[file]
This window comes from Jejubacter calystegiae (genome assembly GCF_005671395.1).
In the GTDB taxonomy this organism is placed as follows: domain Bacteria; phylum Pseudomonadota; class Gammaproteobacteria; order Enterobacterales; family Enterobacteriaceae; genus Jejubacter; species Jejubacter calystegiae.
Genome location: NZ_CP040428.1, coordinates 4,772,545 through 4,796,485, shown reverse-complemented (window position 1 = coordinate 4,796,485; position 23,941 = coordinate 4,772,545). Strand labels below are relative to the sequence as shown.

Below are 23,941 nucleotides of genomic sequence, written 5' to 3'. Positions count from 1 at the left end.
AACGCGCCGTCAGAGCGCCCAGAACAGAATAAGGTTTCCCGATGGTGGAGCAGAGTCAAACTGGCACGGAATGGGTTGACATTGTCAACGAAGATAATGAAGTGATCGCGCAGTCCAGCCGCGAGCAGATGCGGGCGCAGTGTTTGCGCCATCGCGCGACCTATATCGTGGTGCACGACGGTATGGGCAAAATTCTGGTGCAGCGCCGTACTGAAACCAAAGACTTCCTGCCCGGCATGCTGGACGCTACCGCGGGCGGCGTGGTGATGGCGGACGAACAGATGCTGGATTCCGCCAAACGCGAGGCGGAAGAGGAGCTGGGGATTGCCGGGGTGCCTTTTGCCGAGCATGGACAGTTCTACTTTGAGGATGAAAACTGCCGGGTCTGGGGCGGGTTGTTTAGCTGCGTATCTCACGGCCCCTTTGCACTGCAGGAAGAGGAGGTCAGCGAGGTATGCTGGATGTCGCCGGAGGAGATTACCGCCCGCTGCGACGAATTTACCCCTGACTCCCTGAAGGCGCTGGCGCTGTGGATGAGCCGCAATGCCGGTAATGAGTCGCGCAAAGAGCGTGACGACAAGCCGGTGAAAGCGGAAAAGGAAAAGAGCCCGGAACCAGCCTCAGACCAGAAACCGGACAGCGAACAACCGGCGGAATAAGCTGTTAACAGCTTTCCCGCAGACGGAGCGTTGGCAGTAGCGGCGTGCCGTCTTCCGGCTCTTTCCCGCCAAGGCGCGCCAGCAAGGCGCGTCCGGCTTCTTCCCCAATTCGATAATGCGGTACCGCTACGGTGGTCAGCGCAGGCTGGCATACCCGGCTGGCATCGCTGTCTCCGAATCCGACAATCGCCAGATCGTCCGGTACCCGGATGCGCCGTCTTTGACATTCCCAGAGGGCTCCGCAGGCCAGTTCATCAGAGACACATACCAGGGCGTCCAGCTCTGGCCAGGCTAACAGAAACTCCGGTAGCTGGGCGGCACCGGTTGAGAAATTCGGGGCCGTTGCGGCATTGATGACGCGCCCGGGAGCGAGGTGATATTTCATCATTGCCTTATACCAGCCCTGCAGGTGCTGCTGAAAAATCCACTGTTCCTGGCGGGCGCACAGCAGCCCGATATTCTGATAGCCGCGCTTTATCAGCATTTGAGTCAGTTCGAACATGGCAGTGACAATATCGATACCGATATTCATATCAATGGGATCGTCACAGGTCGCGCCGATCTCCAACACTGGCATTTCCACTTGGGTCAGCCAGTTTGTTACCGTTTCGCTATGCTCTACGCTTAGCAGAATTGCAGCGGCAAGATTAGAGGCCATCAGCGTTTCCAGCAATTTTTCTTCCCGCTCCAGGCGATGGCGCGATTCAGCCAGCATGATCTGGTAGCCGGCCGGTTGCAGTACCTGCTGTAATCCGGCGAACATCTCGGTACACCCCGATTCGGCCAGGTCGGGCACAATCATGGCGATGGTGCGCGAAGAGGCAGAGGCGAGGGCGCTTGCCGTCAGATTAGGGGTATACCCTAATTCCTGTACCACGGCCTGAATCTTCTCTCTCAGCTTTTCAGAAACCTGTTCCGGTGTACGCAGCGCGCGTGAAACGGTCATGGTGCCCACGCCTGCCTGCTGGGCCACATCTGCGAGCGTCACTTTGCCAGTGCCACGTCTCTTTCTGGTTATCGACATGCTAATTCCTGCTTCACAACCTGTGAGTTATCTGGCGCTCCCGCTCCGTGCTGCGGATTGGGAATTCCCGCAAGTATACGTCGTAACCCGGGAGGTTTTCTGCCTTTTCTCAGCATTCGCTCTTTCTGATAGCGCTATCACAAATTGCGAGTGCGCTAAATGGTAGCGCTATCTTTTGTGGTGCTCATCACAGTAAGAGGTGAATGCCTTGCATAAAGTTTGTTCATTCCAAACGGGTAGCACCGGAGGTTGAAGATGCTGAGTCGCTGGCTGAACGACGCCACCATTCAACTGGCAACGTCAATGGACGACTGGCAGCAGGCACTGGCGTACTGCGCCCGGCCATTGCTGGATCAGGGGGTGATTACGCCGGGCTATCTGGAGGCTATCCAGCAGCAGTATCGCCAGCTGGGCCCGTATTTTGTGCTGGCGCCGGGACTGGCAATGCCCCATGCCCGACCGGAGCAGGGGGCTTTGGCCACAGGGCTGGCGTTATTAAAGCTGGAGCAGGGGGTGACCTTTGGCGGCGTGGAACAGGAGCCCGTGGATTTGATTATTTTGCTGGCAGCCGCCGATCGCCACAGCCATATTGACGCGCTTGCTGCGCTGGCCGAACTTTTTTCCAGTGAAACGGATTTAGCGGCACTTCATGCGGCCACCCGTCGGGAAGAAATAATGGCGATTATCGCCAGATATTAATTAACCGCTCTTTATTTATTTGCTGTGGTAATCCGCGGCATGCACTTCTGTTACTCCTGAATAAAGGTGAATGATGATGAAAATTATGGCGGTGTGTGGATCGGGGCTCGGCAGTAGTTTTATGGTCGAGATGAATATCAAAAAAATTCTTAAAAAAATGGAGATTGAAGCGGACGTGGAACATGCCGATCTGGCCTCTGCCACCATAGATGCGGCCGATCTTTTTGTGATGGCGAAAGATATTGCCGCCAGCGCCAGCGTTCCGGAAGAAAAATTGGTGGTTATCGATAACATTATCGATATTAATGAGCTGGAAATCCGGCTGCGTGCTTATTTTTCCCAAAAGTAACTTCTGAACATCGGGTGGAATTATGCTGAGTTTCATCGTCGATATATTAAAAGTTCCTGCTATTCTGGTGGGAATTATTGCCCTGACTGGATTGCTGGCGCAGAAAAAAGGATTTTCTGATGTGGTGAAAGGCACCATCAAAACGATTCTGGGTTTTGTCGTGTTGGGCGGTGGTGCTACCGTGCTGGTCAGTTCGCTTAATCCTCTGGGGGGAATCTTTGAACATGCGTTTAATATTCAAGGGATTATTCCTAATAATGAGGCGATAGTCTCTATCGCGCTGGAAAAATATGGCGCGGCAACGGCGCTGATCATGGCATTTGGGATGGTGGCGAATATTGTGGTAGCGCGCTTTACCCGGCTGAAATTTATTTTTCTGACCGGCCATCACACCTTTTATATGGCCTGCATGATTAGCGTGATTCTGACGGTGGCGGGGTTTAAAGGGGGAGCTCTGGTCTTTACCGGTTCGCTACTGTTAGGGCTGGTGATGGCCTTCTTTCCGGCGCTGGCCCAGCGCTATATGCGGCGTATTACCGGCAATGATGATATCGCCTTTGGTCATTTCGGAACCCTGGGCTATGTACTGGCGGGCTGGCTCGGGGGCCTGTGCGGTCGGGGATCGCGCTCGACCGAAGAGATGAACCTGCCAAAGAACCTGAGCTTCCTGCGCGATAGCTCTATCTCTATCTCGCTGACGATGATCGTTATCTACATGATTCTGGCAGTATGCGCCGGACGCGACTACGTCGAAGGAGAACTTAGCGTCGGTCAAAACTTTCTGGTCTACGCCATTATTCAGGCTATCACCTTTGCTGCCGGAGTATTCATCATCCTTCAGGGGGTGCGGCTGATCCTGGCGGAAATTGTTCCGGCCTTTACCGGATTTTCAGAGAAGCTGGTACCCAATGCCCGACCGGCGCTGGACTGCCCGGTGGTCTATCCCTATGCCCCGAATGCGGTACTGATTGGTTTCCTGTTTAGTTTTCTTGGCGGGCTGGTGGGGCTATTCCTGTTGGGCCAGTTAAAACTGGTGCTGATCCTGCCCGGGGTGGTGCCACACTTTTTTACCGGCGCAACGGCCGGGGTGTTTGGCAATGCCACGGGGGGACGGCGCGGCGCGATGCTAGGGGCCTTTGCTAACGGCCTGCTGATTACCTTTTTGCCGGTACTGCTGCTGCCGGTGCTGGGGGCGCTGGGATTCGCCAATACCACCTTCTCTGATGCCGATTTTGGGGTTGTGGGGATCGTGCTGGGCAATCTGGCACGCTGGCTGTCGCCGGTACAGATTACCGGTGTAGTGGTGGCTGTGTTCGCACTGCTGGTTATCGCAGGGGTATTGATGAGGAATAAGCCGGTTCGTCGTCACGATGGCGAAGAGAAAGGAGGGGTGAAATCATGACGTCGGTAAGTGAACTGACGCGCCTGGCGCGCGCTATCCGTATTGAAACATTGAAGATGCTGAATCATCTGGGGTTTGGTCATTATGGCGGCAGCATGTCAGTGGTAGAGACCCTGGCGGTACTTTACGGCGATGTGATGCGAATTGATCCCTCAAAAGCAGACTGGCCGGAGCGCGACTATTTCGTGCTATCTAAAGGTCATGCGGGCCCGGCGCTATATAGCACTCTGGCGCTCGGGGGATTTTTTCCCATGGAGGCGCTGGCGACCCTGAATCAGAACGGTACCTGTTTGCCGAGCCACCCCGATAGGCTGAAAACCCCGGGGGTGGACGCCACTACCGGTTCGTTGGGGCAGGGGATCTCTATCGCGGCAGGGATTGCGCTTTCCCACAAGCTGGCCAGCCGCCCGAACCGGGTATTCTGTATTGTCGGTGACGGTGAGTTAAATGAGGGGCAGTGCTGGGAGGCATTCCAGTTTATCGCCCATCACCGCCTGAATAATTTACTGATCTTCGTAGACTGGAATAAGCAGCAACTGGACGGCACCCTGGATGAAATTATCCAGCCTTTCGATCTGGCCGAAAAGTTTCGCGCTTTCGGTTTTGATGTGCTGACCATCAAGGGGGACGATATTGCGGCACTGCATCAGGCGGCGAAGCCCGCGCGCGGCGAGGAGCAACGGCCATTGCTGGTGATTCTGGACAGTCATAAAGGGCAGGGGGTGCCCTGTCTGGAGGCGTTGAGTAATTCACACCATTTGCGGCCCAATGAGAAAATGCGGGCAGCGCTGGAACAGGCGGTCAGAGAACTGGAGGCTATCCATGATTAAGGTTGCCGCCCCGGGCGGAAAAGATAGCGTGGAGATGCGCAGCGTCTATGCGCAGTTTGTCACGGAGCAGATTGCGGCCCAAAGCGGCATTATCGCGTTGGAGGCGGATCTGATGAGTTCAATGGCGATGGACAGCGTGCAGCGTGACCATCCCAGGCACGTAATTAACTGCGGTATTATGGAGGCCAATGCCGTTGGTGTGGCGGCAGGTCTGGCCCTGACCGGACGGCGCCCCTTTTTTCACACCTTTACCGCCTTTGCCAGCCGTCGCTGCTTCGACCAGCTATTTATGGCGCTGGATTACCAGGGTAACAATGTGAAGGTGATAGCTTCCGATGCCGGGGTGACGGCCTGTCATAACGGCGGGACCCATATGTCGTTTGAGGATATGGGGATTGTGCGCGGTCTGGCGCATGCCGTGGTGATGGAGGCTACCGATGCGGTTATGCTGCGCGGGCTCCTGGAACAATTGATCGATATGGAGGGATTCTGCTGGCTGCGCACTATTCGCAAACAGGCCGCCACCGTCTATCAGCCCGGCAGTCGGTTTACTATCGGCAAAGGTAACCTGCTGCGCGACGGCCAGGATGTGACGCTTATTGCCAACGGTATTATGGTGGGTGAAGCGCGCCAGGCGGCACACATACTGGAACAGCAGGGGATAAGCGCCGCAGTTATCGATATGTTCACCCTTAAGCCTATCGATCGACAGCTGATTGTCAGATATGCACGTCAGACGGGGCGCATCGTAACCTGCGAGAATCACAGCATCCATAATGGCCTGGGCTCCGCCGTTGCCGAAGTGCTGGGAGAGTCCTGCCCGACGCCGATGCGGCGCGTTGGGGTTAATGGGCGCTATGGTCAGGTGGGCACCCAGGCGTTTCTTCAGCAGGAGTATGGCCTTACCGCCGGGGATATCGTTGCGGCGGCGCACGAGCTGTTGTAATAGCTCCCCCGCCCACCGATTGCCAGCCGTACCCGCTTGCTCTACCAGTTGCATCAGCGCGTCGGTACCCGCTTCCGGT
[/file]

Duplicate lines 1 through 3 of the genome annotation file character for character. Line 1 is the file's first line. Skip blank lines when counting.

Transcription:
This window comes from Jejubacter calystegiae (genome assembly GCF_005671395.1).
In the GTDB taxonomy this organism is placed as follows: domain Bacteria; phylum Pseudomonadota; class Gammaproteobacteria; order Enterobacterales; family Enterobacteriaceae; genus Jejubacter; species Jejubacter calystegiae.
Genome location: NZ_CP040428.1, coordinates 4,772,545 through 4,796,485, shown reverse-complemented (window position 1 = coordinate 4,796,485; position 23,941 = coordinate 4,772,545). Strand labels below are relative to the sequence as shown.